German footwear retailer Deichmann will take advantage of the weak property market and open up to 10 stores in the UK this year as part of wider plans to open up to 400 stores in the country over the next 10 years.
The chain, which has previously hired pop bands the Sugababes and the Pussycat Dolls to promote its stores, is planning to invest about £4.5 million in UK stores this year and is looking for sites of between 3,500sq ft and 5,000sq ft.
Deichmann, which already has 31 stores in the UK, opened a 7,300sq ft flagship store at shopping mall Westfield London this week, the chain’s first store in the south east.
It said it was also looking at sites vacated by the likes of Woolworths and Zavvi, which both fell into administration in recent months.
Deichmann group chief executive Heinrich Deichmann said: “The UK is a key market for us. We see a great deal of opportunity for expansion here across the next 10 years. Even with the difficult economic environment we see a positive pattern of opportunity.”
Deichmann is a self-service value footwear concept in the mould of Shoe Zone, Brantano and Priceless. Prices start at £9.99. It has more than 2,500 stores across Europe and the US and is a debt-free, privately owned company.
Global sales at Deichmann Group increased by 6.2% to €3.12 billion (£2.9bn) in 2007. In 2008, the business sold more than 127 million pairs of shoes worldwide.
Figures for year to Dec 31 2007
Deichmann UK (25 stores at the time of figures)
Sales +20.3% to £14 million
Pre-tax loss £1.5m
Operations director Andrew Underwood
Sales +6.3% to ¤3.12 billion (£2.9bn)
Footwear specialist faces tough competition in UK market
Ravel, Dolcis, Faith, Stead & Simpson, Barratts, Priceless and Shoe Studio Group have all collapsed or closed under the pressure of decreasing spend coupled with increased competition in the UK footwear sector.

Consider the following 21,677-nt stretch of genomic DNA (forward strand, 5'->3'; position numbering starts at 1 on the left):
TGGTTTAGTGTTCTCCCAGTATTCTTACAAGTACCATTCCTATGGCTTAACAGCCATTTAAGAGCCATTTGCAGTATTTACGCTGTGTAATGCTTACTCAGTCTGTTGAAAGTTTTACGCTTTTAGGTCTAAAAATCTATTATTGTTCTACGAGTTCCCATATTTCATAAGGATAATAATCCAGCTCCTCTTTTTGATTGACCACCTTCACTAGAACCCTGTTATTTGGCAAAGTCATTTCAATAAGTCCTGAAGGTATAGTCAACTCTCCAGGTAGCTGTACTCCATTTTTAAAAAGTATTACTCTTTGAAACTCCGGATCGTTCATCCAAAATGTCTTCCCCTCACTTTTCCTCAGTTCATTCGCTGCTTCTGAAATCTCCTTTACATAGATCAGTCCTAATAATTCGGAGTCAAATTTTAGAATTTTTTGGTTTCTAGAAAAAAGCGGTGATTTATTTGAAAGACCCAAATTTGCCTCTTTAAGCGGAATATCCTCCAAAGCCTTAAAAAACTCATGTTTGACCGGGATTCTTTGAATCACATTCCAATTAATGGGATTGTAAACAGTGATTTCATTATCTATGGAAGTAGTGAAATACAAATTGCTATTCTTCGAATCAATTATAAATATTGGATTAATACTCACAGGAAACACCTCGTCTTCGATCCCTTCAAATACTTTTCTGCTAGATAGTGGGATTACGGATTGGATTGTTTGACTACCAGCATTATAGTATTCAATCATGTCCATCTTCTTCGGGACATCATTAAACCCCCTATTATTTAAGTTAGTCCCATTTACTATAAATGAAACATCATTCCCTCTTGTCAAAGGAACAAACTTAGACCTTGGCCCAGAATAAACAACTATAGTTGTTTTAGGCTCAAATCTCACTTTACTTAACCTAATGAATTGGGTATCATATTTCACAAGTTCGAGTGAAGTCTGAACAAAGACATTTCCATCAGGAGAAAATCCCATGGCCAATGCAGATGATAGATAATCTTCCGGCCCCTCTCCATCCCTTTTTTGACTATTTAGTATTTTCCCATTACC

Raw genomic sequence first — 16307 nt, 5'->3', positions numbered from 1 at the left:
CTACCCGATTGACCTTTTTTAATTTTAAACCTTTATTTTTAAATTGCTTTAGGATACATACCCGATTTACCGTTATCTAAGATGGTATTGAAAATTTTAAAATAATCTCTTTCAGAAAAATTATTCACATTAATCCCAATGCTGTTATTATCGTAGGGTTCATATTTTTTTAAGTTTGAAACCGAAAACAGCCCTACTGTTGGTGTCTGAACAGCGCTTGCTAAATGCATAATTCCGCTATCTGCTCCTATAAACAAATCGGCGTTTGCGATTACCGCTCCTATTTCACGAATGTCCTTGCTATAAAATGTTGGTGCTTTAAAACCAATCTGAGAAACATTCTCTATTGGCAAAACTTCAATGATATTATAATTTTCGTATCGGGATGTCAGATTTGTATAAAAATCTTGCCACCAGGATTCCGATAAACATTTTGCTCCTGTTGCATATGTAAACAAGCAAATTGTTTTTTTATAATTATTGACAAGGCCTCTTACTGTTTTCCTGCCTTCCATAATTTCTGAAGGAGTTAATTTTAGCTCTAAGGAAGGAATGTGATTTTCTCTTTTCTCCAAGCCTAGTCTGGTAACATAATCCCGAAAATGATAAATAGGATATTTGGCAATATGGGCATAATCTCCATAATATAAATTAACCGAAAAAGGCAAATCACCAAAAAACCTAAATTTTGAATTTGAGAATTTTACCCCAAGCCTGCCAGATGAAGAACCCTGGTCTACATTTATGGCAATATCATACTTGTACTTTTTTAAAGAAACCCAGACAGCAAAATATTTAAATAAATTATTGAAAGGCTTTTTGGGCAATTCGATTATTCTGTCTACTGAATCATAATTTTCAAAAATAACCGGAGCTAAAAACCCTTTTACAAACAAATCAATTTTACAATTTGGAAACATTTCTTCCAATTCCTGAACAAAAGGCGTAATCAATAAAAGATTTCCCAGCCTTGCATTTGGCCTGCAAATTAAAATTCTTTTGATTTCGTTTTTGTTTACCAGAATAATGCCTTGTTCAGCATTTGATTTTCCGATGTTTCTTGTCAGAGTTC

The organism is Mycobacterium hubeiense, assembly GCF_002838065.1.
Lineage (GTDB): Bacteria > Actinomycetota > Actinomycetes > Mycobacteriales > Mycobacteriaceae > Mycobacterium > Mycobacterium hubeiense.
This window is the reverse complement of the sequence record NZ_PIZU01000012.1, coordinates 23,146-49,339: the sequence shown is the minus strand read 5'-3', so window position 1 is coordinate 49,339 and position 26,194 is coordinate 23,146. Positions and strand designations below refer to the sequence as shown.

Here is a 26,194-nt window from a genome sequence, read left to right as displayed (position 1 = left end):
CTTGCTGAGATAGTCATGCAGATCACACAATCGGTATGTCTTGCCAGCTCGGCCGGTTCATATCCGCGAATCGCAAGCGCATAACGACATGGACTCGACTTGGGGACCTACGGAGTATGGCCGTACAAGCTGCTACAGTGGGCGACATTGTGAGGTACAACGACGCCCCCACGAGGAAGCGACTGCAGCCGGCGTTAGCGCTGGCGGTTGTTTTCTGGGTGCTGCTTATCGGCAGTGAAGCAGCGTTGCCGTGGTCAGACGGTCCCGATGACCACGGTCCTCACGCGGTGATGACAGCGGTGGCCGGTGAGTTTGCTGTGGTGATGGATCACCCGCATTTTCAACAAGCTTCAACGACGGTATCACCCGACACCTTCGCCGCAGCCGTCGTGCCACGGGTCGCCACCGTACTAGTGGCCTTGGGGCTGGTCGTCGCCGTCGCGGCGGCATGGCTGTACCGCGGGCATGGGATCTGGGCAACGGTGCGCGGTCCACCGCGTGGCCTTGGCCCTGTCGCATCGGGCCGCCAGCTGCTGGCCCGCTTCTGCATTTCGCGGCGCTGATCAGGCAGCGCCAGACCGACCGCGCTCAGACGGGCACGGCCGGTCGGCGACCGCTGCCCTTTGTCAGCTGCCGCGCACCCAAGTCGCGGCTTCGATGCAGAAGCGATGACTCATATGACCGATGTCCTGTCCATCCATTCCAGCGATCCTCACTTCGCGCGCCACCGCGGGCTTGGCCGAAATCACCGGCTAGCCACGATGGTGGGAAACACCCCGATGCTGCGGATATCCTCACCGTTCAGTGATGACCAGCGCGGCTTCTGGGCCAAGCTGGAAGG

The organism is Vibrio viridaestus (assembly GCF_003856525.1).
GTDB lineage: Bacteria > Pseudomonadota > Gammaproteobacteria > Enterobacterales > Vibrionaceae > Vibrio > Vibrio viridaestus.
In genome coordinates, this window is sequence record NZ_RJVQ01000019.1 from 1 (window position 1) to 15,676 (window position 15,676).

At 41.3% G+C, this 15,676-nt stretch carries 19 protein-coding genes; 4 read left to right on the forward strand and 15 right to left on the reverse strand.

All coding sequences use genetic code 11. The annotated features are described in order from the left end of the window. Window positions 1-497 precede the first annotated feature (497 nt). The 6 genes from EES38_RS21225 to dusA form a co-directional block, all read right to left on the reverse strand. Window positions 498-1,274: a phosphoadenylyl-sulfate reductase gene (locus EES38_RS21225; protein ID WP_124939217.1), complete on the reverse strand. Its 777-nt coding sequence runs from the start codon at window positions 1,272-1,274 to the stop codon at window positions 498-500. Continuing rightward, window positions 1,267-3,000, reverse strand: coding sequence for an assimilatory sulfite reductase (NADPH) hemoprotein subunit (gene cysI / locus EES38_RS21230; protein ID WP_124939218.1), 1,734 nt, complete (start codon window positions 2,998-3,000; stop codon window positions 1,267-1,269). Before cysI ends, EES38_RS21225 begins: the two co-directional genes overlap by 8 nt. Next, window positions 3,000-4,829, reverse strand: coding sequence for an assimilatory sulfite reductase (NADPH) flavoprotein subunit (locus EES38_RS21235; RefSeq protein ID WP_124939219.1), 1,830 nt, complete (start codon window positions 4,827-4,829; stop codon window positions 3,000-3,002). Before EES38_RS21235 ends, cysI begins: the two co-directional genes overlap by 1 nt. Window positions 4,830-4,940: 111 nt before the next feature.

That a footwear retailer from Europe would choose now to enter the UK market would seem to be odd timing.
Fashion retailers including New Look are stealing more and more share from footwear specialists and while the value sector, where Deichmann operates, is said to be holding up in clothing, for footwear the picture is less clear.
Priceless went into administration earlier this year before being bought back by footwear group Stylo’s majority shareholders the Ziff family.
Meanwhile, Shoe Zone has been leading consolidation in the sector, snapping up as many of its rivals as possible, including Shoefayre and Stead & Simpson.
Deichmann’s footwear starts at £9.99 and its spring 09 collection is fairly trend-led, with studded gladiator sandals, fringed sandals and patent peep toes.
Tie-ups with pop groups the Pussycat Dolls and the Sugababes in Europe would appear to give the chain more credibility in the fashion stakes, but how the business executes its marketing will be crucial. Imagery in its home market is quite Euro in style.
The Westfield London flagship store is a bold move and should help to raise Deichmann’s profile among UK shoppers, but rents at the centre are among the highest in the country, and the footwear chain will need to shift a lot of shoes to make it viable. On the plus side, there are good deals to be done with landlords elsewhere.